On November 6, 2009, security company FireEye, Inc. disabled the Mega-D botnet by disabling its command and control structure. This was akin to the Srizbi botnet takedown in late 2008. The Mega-D/Ozdok takedown involved coordination of dozens of Internet service providers, domain name registrars, and non-profit organizations like Shadowserver. M86 Security researchers estimated the take down had an immediate effect on the spam from the botnet. On November 9, 2009, the spam had stopped altogether, although there was a very small trickle over the weekend, directed to a couple of small UK-based domains that they monitored.
Since then the botnet bounced back, exceeding pre-takedown levels by Nov. 22, and constituting 17% of worldwide spam by Dec. 13.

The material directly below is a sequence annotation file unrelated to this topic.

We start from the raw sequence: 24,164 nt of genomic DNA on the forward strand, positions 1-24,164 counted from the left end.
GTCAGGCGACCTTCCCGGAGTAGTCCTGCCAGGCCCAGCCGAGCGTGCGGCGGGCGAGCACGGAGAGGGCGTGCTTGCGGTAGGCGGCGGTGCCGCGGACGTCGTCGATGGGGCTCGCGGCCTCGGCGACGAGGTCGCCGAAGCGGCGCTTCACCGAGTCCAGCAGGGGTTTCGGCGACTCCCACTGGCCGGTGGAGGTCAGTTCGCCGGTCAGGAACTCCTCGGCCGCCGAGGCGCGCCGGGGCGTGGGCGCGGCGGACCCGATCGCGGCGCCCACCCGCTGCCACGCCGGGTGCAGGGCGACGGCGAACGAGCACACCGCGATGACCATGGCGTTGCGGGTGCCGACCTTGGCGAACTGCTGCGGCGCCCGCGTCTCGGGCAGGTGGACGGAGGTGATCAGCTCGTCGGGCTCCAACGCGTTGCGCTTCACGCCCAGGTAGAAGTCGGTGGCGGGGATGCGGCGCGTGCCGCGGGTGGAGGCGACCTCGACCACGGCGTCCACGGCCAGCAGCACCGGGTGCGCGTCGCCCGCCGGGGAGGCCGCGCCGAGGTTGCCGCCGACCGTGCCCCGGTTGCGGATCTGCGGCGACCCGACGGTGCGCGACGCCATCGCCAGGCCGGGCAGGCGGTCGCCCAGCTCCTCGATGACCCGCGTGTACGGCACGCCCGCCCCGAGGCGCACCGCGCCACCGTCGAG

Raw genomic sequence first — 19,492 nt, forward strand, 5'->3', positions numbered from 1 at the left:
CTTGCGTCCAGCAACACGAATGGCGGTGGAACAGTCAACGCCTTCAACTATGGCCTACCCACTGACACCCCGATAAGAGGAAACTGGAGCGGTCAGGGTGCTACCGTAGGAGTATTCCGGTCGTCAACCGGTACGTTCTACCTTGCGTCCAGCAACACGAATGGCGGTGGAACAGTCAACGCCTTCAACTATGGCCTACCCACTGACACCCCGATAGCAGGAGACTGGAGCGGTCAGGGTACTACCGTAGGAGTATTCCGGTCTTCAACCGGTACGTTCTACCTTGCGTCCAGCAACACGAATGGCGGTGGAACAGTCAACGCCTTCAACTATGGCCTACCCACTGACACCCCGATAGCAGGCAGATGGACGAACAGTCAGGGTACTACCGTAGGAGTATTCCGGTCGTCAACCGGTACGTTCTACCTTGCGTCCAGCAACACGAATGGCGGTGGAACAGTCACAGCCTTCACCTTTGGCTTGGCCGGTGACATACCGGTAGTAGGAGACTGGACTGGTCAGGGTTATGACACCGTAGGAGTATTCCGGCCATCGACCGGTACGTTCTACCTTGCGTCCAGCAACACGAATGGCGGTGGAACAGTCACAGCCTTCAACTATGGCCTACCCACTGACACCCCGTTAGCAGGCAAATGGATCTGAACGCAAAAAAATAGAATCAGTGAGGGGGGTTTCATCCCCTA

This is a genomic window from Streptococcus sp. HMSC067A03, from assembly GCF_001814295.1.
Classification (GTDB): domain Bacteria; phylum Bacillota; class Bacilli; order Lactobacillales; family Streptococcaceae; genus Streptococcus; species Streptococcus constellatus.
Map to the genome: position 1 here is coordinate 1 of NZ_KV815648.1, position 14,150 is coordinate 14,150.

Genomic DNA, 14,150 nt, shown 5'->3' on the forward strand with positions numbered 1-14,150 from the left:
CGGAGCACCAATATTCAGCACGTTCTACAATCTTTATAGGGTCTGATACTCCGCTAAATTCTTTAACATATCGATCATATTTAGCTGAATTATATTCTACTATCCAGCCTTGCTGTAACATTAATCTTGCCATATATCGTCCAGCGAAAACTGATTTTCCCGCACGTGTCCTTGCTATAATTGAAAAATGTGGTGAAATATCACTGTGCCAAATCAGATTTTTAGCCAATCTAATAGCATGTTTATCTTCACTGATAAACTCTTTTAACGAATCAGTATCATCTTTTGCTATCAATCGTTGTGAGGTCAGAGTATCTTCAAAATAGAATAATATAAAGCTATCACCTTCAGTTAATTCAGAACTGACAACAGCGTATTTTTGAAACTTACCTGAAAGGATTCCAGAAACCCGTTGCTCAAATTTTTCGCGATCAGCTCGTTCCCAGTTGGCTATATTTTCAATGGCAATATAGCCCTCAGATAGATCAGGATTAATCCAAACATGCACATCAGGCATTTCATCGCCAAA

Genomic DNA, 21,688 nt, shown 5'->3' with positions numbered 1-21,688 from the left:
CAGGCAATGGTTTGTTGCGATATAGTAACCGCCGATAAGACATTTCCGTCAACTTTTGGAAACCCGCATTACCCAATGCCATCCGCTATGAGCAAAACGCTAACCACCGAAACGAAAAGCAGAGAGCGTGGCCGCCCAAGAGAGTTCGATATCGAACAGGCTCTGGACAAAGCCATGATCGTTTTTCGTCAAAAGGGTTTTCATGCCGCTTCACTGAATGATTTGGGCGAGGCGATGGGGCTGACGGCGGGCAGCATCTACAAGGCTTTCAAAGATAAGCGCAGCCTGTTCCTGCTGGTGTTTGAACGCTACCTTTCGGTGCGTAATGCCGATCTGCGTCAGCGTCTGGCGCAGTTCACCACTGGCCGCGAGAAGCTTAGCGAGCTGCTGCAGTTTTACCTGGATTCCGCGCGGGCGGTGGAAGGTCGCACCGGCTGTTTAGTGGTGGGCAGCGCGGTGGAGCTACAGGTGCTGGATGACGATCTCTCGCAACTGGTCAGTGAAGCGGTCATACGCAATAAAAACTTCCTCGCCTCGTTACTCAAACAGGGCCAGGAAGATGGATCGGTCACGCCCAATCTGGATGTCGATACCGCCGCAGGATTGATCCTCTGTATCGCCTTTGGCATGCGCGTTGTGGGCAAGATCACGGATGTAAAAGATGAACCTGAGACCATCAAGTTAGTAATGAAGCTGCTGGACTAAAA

In July 2010, researchers from University of California, Berkeley published a model of Mega-D's protocol state-machine, revealing the internals of the proprietary protocol for the first time. The protocol was obtained through automatic Reverse Engineering technique developed by the Berkeley researchers. Among other contributions, their research paper reveals a flaw in the Mega-D protocol allowing template milking, i.e., unauthorized spam template downloading. Such a flaw could be used to acquire spam templates and train spam filters before spam hits the network.
In November 2010, Oleg Nikolaenko was arrested in Las Vegas, Nevada by the Federal Bureau of Investigation and charged with violations of the CAN-SPAM Act of 2003. Nikolaenko is suspected of operating the Mega-D botnet to create a "zombie network" of as many as 500,000 infected computers.
- Storm botnet
- MPack malware kit
- E-mail spam
- Internet crime
- Internet security
- Operation: Bot Roast
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